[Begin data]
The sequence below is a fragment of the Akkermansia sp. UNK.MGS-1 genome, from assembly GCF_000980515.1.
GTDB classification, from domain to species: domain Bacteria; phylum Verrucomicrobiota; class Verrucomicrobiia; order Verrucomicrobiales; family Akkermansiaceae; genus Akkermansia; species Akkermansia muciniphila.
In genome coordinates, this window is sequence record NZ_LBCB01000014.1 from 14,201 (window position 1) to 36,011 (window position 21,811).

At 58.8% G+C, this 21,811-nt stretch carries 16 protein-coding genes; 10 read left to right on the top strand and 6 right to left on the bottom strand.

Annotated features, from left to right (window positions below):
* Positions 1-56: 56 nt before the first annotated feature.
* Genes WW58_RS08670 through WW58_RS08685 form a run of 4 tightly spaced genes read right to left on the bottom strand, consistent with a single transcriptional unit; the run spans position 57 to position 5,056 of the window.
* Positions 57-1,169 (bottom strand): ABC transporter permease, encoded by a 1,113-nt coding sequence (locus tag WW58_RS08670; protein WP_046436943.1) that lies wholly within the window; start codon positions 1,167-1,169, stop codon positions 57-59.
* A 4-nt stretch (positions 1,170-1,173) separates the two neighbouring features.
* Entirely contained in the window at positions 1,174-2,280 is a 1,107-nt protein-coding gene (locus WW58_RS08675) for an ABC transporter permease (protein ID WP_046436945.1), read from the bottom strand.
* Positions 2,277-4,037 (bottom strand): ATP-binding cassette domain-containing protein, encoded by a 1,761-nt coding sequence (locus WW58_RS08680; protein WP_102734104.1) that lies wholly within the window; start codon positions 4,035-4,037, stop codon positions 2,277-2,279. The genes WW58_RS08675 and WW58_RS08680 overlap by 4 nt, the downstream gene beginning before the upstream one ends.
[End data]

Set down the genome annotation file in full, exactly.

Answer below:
The sequence below is a fragment of the Akkermansia sp. UNK.MGS-1 genome, from assembly GCF_000980515.1.
GTDB classification, from domain to species: domain Bacteria; phylum Verrucomicrobiota; class Verrucomicrobiia; order Verrucomicrobiales; family Akkermansiaceae; genus Akkermansia; species Akkermansia muciniphila.
In genome coordinates, this window is sequence record NZ_LBCB01000014.1 from 14,201 (window position 1) to 36,011 (window position 21,811).

At 58.8% G+C, this 21,811-nt stretch carries 16 protein-coding genes; 10 read left to right on the top strand and 6 right to left on the bottom strand.

Annotated features, from left to right (window positions below):
* Positions 1-56: 56 nt before the first annotated feature.
* Genes WW58_RS08670 through WW58_RS08685 form a run of 4 tightly spaced genes read right to left on the bottom strand, consistent with a single transcriptional unit; the run spans position 57 to position 5,056 of the window.
* Positions 57-1,169 (bottom strand): ABC transporter permease, encoded by a 1,113-nt coding sequence (locus tag WW58_RS08670; protein WP_046436943.1) that lies wholly within the window; start codon positions 1,167-1,169, stop codon positions 57-59.
* A 4-nt stretch (positions 1,170-1,173) separates the two neighbouring features.
* Entirely contained in the window at positions 1,174-2,280 is a 1,107-nt protein-coding gene (locus WW58_RS08675) for an ABC transporter permease (protein ID WP_046436945.1), read from the bottom strand.
* Positions 2,277-4,037 (bottom strand): ATP-binding cassette domain-containing protein, encoded by a 1,761-nt coding sequence (locus WW58_RS08680; protein WP_102734104.1) that lies wholly within the window; start codon positions 4,035-4,037, stop codon positions 2,277-2,279. The genes WW58_RS08675 and WW58_RS08680 overlap by 4 nt, the downstream gene beginning before the upstream one ends.